• The panchayats and the urban local bodies were given the responsibility of choosing the beneficiaries.
    • The government has also begun a digital literacy campaign at the grassroot level through various local bodies to ensure that everyone is equipped to access basic services through the Internet.

Social Justice: Education, Health and Human Resource-GS Paper II

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International Relations-GS Paper II

  1. ‘One in every 5 U.S. student visas last year was for India’
  2. India, U.S. review export control regulations
  3. Nigeria’s new President faces old problems
  1. One in every five student visas issued by the United States in 2022 was for an Indian student
    • Student exchange is at the heart of U.S.-India relations, with world-class education in the U.S. and access to a global network of knowledge
    • This year, more than 2 lakh Indian students are studying at various institutions in the U.S.
    • They represent more than 20% of international students currently in the U.S.
  2. India and the U.S. pledged to streamline their export control regimes for critical technologies at the inaugural India-U.S. Strategic Trade Dialogue (IUSSTD)
    • GE-414 jet engine sales to India
    • semiconductors, space, telecom, quantum, AI, defence, bio-tech and others
    • India had not joined the sanctions but the U.S.-India partnership has “never been stronger” in terms of technology, defence cooperation and people-to-people ties
  3. Nigeria, Africa’s most populous country and largest economy.
    • Bola Ahmed Tinubu, 70, being sworn in in Abuja as Nigeria’s 16th Executive President
    • Nigeria’s population is expected to double by 2050 to cross 400 million, then the world’s fourth largest.
    • A friendly Commonwealth country is also a large economic partner.
    • Over 50,000 people of Indian origin live in Nigeria, its largest non-African community.
    • Nigeria has over 135 Indian-owned companies; collectively, these are the second-largest employer in the country.
    • India has traditionally been Nigeria’s largest trading partner, its position has slid down as the bilateral trade shrunk by 21% in 2022-23 to $11.852 billion.
    • Six of Nigeria’s past 15 Presidents were India-trained defence officers.

Indian Economic Development-GS Paper III

  1. Govt. hikes kharif MSP; farmers demand more
  2. Govt. to spend ₹2,980 cr. on coal, lignite exploration
  3. ‘Crop shortages could exacerbate inflation following MSP increases’
  1. Govt. fixing MSP from time to time based on the recommendations of Commission for Agricultural Costs and Prices (CACP).
    • Apart from paddy, new MSPs have been set for major pulses.
  2. The Cabinet Committee on Economic Affairs (CCEA) approved the continuation of a central-sector scheme for “Exploration of Coal and Lignite”
    • The geological reports generated under the scheme are used for auctioning new coal blocks.
    • About 1,300 sq. km will be covered under the regional-exploration component of the scheme.
  3. The inflationary impact of the 5%-11% increase in the minimum support price (MSP) for farm produce will be an additional factor for the RBI’s Monetary Policy Committee (MPC) to consider at its bimonthly policy review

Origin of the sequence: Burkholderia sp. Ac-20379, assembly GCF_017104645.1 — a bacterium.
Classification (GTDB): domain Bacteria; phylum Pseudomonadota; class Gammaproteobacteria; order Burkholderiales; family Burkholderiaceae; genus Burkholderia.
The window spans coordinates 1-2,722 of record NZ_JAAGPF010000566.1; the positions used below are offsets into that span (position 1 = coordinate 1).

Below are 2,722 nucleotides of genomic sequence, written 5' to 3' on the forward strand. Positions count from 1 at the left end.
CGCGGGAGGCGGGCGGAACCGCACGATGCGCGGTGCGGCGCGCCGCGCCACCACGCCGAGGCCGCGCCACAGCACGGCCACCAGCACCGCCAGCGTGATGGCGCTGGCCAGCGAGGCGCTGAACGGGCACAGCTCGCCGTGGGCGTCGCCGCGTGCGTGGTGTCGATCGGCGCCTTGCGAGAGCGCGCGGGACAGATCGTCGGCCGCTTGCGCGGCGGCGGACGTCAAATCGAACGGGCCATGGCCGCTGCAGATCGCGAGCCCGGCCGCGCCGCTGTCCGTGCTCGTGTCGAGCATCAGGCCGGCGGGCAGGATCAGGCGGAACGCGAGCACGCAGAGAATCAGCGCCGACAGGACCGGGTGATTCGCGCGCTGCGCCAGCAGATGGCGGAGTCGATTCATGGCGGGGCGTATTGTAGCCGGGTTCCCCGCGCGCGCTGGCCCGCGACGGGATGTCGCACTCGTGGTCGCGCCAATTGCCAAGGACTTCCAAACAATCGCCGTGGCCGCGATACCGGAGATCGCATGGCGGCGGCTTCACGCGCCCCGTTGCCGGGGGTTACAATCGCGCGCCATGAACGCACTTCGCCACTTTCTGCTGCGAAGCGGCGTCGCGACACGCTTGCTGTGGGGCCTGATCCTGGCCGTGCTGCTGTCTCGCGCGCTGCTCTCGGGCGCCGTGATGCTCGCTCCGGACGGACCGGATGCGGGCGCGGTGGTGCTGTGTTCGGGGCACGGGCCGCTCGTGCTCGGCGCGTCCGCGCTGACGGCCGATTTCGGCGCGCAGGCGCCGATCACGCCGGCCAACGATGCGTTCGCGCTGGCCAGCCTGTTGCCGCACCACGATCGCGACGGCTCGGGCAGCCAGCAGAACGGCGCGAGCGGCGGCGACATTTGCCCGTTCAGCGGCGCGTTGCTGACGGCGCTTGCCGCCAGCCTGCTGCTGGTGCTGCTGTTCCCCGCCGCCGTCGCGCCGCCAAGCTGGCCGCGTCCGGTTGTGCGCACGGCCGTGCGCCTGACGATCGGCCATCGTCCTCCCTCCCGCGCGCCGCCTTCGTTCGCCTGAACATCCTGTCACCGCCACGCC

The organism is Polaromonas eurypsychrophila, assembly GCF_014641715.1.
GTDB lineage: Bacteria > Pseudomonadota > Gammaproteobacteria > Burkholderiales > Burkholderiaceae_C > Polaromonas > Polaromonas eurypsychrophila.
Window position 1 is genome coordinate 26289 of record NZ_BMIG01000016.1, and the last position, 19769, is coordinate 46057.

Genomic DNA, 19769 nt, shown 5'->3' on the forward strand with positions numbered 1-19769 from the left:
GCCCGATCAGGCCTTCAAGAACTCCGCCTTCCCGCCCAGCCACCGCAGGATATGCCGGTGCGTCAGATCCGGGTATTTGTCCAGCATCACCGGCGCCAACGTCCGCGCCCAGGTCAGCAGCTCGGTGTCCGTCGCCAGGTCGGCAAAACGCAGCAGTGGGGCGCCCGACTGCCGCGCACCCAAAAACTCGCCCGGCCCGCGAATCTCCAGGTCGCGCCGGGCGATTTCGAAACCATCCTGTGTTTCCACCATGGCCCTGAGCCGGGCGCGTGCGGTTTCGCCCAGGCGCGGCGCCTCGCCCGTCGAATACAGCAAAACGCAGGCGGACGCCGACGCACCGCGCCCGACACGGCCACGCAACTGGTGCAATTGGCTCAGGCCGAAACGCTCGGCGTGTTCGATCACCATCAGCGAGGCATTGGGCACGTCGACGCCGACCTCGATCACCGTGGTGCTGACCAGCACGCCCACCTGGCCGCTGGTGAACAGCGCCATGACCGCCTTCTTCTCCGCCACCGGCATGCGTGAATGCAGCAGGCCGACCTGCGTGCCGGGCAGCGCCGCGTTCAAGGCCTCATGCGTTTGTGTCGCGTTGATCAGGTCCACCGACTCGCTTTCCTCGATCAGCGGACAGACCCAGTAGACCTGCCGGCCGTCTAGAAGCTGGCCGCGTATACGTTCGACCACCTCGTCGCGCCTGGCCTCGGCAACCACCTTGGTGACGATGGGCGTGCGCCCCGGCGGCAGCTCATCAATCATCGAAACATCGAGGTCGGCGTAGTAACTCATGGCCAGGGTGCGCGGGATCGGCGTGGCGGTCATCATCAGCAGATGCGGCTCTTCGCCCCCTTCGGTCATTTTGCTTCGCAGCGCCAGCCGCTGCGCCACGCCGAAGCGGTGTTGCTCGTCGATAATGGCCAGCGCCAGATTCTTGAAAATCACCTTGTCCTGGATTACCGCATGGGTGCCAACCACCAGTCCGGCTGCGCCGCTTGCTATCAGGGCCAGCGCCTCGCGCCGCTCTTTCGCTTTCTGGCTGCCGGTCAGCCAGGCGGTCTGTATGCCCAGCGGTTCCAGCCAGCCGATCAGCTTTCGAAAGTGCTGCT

Science and Technology- GS Paper III

  1. Can you spot the quantum physics around your house?
  1. Quantum physics
    • Fermi energy of electrons in copper
    • When electrons have such small wavelengths that they have high energies – a few eV – it translates to an effective temperature of tens of thousands of degrees celsius. This highest energy that the electrons are at is called the Fermi energy.
    • All metals around us have exorbitant Fermi energies. Copper has a Fermi energy of 80,000º C; aluminium, 130,000º C; and silver – the beautiful chaandi used in auspicious objects and jewellery – about 60,000º C.
    • The Fermi energy and the fermionic behaviour of electrons (i.e. due to the exclusion principle) follows from a basic quantum mechanical principle and is at the heart of all the properties of metals we see around us and take for granted.

Biodiversity and Environment, Disaster Management- GS Paper III

  1. Kaziranga mahouts arrested for consuming rare turtles
  2. How can we transition to a low-carbon city?
  1. Kaziranga National Park and Tiger Reserve
    • Capturing and consuming a rare species of freshwater turtle inside the habitat and sections of the Wildlife (Protection) Act of 1972
  2. An energy-system transition could reduce urban carbon dioxide emissions by around 74%.
    • Carbon capture and storage (CCS) technologies
    • Carbon-dioxide removal (CDR) technologies
    • energy-efficient services and infrastructure, and a people-centric urban design
    • implement building codes that mandate net-zero energy use and retrofit existing buildings
    • the energy supply needs to be balanced against fast-growing energy demand (due to urbanisation), the needs of energy security, and exports.
    • adopt a comprehensive approach to address the root causes of energy and environmental injustices.
    • mitigation and adaptation responses that engage multiple stakeholders in energy governance and decision-making, promoting energy-efficiency, scaling up climate investments, and capturing alternate knowledge streams (including indigenous and local lived experiences).

Security: Internal and External- GS Paper III


  1. No Articles for Today

Ethics, Integrity and Aptitude-GS Paper IV